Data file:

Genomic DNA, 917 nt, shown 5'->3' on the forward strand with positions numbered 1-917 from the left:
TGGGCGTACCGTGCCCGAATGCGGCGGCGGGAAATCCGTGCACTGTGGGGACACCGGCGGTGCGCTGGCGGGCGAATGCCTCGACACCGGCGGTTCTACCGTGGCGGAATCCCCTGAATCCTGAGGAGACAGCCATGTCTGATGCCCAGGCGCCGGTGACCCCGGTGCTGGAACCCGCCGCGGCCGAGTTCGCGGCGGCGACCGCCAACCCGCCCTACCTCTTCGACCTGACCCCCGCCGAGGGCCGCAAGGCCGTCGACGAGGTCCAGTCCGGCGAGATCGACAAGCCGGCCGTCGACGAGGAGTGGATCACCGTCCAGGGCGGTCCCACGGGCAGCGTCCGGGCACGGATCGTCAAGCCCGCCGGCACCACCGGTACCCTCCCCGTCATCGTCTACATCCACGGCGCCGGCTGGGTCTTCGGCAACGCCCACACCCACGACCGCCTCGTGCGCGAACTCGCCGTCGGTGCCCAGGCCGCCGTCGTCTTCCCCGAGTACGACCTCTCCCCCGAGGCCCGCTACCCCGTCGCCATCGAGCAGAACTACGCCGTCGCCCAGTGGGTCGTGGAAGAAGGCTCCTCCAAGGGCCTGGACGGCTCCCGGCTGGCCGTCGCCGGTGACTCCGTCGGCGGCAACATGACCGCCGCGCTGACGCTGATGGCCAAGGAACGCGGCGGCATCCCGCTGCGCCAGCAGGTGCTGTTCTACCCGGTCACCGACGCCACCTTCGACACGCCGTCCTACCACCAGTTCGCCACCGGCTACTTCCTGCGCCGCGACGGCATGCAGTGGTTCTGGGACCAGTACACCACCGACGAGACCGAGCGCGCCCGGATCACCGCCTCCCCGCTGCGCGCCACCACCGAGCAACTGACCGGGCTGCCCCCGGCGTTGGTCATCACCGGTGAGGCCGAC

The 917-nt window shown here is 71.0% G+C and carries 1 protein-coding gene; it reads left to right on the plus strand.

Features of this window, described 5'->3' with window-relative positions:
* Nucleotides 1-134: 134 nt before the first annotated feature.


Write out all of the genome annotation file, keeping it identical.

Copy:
Genomic DNA, 917 nt, shown 5'->3' on the forward strand with positions numbered 1-917 from the left:
TGGGCGTACCGTGCCCGAATGCGGCGGCGGGAAATCCGTGCACTGTGGGGACACCGGCGGTGCGCTGGCGGGCGAATGCCTCGACACCGGCGGTTCTACCGTGGCGGAATCCCCTGAATCCTGAGGAGACAGCCATGTCTGATGCCCAGGCGCCGGTGACCCCGGTGCTGGAACCCGCCGCGGCCGAGTTCGCGGCGGCGACCGCCAACCCGCCCTACCTCTTCGACCTGACCCCCGCCGAGGGCCGCAAGGCCGTCGACGAGGTCCAGTCCGGCGAGATCGACAAGCCGGCCGTCGACGAGGAGTGGATCACCGTCCAGGGCGGTCCCACGGGCAGCGTCCGGGCACGGATCGTCAAGCCCGCCGGCACCACCGGTACCCTCCCCGTCATCGTCTACATCCACGGCGCCGGCTGGGTCTTCGGCAACGCCCACACCCACGACCGCCTCGTGCGCGAACTCGCCGTCGGTGCCCAGGCCGCCGTCGTCTTCCCCGAGTACGACCTCTCCCCCGAGGCCCGCTACCCCGTCGCCATCGAGCAGAACTACGCCGTCGCCCAGTGGGTCGTGGAAGAAGGCTCCTCCAAGGGCCTGGACGGCTCCCGGCTGGCCGTCGCCGGTGACTCCGTCGGCGGCAACATGACCGCCGCGCTGACGCTGATGGCCAAGGAACGCGGCGGCATCCCGCTGCGCCAGCAGGTGCTGTTCTACCCGGTCACCGACGCCACCTTCGACACGCCGTCCTACCACCAGTTCGCCACCGGCTACTTCCTGCGCCGCGACGGCATGCAGTGGTTCTGGGACCAGTACACCACCGACGAGACCGAGCGCGCCCGGATCACCGCCTCCCCGCTGCGCGCCACCACCGAGCAACTGACCGGGCTGCCCCCGGCGTTGGTCATCACCGGTGAGGCCGAC

The 917-nt window shown here is 71.0% G+C and carries 1 protein-coding gene; it reads left to right on the plus strand.

Features of this window, described 5'->3' with window-relative positions:
* Nucleotides 1-134: 134 nt before the first annotated feature.